Why are there so many different types of airplanes?
The characteristic that most readily identifies the type, performance and purpose of an airplane is the shape of its wings. There are four basic wing types: straight wings, sweep wings (forward-sweep/sweepback), delta wings and the swing-wing (or variable sweep wing). Each shape allows for premium performance at different altitudes and at different speeds.
Another important discriminator between airplanes is speed. Airplanes fly at subsonic, transonic, supersonic and hypersonic speeds. These speed classifications are called the "regimes" of flight. The suffix -sonic refers to the speed of sound, which is dependent on altitude and atmospheric conditions (nominally 340 meters per second). "Mach" is a term used to specify how many times the speed of sound an aircraft is traveling. Mach 1 is one times the speed of sound. Mach 2 is twice the speed of sound, and so on. Mach numbers less than 1 are speeds less than the speed of sound.
Subsonic refers to all speeds less than Mach 1.
Transonic refers to all speeds from approximately Mach .9 to Mach 1.5 - that is, the speeds at which an aircraft is going through the speed of sound or "breaking the sound barrier".
Supersonic refers to all speeds greater than the speed of sound, which is the same as saying all speeds above Mach 1.
Hypersonic refers to all speeds greater than Mach 5. Note that an aircraft flying at hypersonic speeds can also be said to be flying at supersonic speeds.
Every modern aircraft that is built today is built for a specific purpose. Airplanes are designed for different altitudes, different speeds, different weight-carrying capacities, and different performance. Jet fighters are relatively lightweight, highly maneuverable and very fast.
They are designed to carry a relatively small amount of weight, including fuel, which necessitates refueling on long flights. Passenger airplanes are larger, carry more weight, and can fly longer distances. However, they are less maneuverable and slower than jet fighters. Other aircraft like the SR-71, are designed to fly at very high altitudes and high speeds for very long periods of time. Every aircraft fills a particular niche in the gigantic matrix that is modern aviation.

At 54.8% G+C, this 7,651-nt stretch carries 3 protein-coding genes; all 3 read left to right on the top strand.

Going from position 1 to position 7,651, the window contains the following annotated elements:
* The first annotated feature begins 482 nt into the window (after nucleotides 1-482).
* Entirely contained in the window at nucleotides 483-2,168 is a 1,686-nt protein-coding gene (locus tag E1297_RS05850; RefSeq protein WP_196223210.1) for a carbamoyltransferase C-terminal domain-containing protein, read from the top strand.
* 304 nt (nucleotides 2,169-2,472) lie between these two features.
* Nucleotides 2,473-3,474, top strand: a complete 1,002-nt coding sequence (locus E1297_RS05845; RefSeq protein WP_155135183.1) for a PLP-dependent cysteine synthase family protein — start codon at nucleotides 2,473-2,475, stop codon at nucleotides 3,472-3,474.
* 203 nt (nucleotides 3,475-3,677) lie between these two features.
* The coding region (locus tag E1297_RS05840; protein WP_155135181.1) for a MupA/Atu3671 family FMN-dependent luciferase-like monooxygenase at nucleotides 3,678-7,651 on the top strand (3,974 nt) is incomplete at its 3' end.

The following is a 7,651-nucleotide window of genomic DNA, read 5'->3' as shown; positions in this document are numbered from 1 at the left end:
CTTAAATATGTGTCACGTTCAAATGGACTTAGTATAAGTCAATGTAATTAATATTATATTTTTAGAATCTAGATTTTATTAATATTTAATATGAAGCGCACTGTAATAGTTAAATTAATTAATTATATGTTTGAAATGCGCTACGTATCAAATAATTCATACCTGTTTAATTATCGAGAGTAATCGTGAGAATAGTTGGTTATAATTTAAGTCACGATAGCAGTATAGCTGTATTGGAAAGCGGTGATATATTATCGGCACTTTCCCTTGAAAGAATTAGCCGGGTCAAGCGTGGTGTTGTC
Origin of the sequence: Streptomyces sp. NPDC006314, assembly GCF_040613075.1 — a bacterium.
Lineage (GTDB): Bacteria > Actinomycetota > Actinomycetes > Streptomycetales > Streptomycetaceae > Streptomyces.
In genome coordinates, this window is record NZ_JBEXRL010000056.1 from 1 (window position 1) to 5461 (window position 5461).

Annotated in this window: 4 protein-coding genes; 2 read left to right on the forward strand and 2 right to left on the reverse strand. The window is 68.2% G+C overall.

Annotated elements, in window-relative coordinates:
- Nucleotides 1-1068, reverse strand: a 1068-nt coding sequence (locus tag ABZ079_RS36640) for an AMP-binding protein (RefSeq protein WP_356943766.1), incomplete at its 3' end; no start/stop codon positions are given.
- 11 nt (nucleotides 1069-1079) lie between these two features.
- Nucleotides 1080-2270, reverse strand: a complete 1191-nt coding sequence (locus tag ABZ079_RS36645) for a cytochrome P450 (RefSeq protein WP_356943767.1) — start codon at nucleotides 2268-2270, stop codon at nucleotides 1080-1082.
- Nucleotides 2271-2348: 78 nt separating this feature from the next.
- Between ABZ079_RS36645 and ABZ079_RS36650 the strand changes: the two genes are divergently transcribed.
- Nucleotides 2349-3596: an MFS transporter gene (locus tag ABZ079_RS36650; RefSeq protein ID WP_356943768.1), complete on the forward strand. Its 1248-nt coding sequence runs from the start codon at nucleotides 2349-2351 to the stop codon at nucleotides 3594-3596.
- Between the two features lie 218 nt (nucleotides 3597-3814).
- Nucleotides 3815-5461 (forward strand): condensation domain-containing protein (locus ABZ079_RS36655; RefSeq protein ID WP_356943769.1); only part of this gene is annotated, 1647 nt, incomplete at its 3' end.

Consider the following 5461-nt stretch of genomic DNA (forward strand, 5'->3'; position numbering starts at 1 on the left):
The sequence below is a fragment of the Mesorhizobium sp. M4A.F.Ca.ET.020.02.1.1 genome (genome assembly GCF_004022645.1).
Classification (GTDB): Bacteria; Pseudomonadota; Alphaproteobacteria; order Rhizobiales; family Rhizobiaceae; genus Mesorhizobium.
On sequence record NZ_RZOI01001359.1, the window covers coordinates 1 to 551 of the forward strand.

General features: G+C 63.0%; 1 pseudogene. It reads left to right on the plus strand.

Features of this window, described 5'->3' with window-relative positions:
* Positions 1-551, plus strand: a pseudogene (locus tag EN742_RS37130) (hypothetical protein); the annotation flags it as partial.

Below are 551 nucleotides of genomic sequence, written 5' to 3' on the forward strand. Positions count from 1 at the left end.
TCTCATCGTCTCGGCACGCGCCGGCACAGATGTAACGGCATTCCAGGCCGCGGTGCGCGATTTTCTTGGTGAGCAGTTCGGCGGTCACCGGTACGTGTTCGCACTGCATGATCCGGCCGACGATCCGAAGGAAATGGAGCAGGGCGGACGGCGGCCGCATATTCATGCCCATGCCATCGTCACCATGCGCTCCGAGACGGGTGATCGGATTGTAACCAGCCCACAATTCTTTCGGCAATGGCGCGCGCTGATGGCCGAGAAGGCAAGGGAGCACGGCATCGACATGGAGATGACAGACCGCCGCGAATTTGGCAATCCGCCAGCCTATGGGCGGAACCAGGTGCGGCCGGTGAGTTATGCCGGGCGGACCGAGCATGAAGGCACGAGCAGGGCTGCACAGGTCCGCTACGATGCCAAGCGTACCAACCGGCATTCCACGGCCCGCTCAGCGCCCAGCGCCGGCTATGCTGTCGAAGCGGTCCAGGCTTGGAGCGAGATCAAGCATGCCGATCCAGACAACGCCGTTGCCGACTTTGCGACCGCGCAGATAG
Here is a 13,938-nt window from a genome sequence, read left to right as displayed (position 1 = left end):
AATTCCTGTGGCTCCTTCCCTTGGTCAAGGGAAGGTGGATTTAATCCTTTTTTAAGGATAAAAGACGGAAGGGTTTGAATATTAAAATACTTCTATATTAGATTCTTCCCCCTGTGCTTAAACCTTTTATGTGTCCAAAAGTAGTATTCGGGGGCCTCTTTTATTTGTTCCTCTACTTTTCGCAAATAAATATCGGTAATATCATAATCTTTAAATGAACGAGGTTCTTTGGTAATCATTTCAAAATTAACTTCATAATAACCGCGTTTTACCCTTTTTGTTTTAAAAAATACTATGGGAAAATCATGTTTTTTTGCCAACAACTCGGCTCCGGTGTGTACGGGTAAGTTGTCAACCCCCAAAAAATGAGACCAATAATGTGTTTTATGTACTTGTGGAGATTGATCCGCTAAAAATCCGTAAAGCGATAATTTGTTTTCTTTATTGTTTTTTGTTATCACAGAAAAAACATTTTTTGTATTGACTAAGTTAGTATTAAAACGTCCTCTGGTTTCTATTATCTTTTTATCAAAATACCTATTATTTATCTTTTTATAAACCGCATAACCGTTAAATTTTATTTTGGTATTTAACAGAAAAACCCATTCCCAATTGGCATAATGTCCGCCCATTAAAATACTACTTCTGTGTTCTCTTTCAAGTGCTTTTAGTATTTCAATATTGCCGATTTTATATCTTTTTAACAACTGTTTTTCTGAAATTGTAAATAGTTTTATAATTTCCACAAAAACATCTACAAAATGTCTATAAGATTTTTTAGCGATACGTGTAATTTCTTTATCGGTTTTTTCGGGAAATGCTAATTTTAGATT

How do aeronautical engineers study aircraft and design new ones?
As the use of the scientific method became increasingly important, it also became clear to aircraft designers that testing their hypotheses with human subjects was too risky. Wind tunnels were the first tool of aeronautics to be developed. In the very early 1900s designers built models of their aircraft and placed them in tunnels through which air could be blown to simulate flight. While wind tunnels did provide valuable information and were certainly safer than human flight, there were many questions that were left unsolved simply because the interactions of all the forces on an aircraft were too complex for the analysis methods of the day.
The advent of the computer changed everything. Now massive quantities of data could be gathered from wind tunnel tests and analyzed quickly and efficiently using the computer. In addition, new tools were developed.
Next came flight simulators which enabled a pilot to fly without ever leaving the ground. Flight simulator cockpits were designed to be exact duplicates of real aircraft cockpits. Motion systems were added and have evolved to the point where it is very hard to tell the difference between an airplane ride and a simulator ride.
As computers became more sophisticated, they became able to handle vast amounts of data. Aeronautical researchers began simulating airflow in a computer. Computational Fluid Dynamics was born. As advances in computer graphics have been made, it is now possible to sit at a desk and watch a computer-generated airplane fly - complete with the ability to visualize airflow and pressures as well as fly the airplane from takeoff to landing.
However, even with our increased ability to use computers, simulators and wind tunnels, the final and most definitive test of an aircraft is whether or not a pilot can fly it. Flight test, in which a human climbs into the cockpit and flies the aircraft, was originally the first tool of aeronautics but now remains the final and most important test that an aircraft must undergo. Vast improvements have been made in the safety of flight test and the ability of ground engineers and pilots to predict and avoid hazardous situations. All the tests using the other tools of aeronautics result in an aircraft being far more flight-worthy by the time it reaches flight test than it has in the past.